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My father with caregiver burnout, no longer can emotionally or physically take care of her at home! My sister nor myself have homes that can accommodate her full time! We both have young children at home, full time jobs, and spouses that are strongly opposed to letting either one of us care for her 24/7! We got her in nursing home 3 days ago, it's been an awful transition for her, the staff, and U.S. So far! My mom is very demanding and can be very difficult! At same time she needs to be because she can't use her body anymore all she has left is her very intact mind and mouth! We r trying to go visit as much as possible even showering her cleaning her room and setting it up to look and feel like home! There have been several muses aides who have told her "your not at home this is a nursing home and we cannot give u care like u were getting at home so get use to it! I'm a nurse of over 25 years experience and when I heard this I wanted to go in with guns a blazing! But don't want to rock boat and make things worse! The guilt is killing me and how to handle nursingbhe staff at this point is difficult!

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I have been in your shoes. It is very difficult. I did the same routine. Daily visits. I did not do the showering or cleaning thing. Mom behaved badly. Refused to interact with the "old people" in the NH. I talked to Social Worker and Director of Nursing. They suggested I back off. Visit once a week. Let Mom find her place there and adjust to the new routine. It made all the difference. Be kind and sympathetic to the staff...its a tough job. But...if you have concerns about staff being rude to your Mom by all means take your concerns to the Director of Nursing.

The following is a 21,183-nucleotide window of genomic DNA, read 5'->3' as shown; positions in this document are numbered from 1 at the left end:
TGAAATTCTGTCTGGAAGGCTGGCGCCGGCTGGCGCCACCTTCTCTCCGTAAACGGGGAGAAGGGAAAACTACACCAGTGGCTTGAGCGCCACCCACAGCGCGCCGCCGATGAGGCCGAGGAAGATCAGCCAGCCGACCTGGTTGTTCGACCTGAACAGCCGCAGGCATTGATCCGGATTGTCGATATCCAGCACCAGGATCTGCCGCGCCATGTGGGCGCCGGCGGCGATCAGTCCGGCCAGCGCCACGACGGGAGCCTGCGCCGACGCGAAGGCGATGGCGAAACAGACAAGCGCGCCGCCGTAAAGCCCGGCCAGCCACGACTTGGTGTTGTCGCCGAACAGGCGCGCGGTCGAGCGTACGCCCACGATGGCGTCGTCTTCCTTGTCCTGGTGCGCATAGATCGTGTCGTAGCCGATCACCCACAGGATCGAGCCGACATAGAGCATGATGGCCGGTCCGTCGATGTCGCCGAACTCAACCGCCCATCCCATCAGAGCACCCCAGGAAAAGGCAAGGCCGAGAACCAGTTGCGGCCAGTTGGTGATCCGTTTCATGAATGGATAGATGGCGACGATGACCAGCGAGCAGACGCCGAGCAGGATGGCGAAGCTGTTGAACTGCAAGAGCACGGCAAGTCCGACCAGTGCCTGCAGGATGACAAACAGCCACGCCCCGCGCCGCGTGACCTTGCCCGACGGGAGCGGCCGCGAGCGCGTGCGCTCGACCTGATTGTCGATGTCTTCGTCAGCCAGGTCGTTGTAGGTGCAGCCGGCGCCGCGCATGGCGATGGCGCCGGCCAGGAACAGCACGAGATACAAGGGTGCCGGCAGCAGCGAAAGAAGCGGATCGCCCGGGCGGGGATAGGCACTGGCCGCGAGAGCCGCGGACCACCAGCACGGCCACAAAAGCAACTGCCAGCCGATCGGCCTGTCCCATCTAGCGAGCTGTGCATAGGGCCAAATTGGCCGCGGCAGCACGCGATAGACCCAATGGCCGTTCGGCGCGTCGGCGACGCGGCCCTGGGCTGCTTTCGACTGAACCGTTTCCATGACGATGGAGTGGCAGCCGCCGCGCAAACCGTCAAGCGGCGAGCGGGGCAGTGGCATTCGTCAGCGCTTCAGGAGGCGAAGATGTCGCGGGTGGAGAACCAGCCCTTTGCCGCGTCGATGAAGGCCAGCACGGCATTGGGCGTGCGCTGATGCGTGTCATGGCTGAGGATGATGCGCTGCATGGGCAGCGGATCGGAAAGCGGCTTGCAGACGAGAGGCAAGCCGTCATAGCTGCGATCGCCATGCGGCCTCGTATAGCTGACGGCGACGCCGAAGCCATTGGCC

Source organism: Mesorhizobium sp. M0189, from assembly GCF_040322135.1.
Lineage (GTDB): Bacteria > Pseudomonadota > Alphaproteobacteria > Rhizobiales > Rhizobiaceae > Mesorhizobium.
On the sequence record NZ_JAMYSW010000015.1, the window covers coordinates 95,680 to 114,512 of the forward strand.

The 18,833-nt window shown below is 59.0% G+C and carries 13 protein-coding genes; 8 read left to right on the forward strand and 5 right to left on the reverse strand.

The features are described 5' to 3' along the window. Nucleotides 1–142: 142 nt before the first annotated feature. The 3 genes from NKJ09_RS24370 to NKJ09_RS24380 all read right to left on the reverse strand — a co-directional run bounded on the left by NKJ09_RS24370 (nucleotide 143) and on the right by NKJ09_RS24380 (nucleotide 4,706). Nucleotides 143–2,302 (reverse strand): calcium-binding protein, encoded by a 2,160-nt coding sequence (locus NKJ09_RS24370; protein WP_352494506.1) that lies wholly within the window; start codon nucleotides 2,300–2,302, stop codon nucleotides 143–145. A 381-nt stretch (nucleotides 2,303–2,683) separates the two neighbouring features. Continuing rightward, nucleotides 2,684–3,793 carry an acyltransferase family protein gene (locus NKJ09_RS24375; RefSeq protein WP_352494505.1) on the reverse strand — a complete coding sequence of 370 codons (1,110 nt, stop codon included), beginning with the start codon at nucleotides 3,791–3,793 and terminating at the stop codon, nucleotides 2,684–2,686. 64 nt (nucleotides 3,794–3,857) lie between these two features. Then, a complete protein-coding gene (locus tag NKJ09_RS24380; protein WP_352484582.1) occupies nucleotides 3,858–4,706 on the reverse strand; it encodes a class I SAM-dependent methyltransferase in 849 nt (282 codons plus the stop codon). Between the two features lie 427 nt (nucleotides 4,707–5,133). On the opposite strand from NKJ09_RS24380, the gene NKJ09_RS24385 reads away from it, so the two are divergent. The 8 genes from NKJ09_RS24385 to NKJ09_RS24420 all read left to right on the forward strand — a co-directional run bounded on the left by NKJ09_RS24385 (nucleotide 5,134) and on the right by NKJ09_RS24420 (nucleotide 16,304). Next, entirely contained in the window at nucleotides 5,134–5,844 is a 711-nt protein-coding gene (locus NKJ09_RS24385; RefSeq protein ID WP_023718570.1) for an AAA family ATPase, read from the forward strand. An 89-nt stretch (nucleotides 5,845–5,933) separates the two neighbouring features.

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* Her = my mother. I really wish there was an edit function on posts!
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Change is hard for some people under the best conditions. Change is really hard for a lot elders. It's going to take longer than you think it should, or that it would take for you to adjust. It just is the way it is.

You all have taken steps to ensure her and your dad a better quality of life, safety, and sanity. You should pat yourselves on the back, don't feel guilty. What has to be done must. It wasn't illegal or immoral, so give yourself a break.

So many people come to this site with the agony of guilt over taking responsible steps. My advice is always the same. Sit down with a thesaurus and make a list of all the feelings you really have. Make is as exhaustive as you can. It's much, much more complicated than simple guilt.

Fear, loss, frustration, regret, sadness, etc. My list was very, very long.
These feelings come from tangible and intangible things.
They literal physical change is exhausting on everyone.
The emotional changes are just as exhausting.

By confronting the needs of illness and age head on, we have to admit it's happening. This can mean loss of the hope of improvement. Loss of the hope for better times, more experiences with one another, more time. We have to admit we aren't in control over any of it really. We know that in our logical mind, but the heart has a hard time accepting it.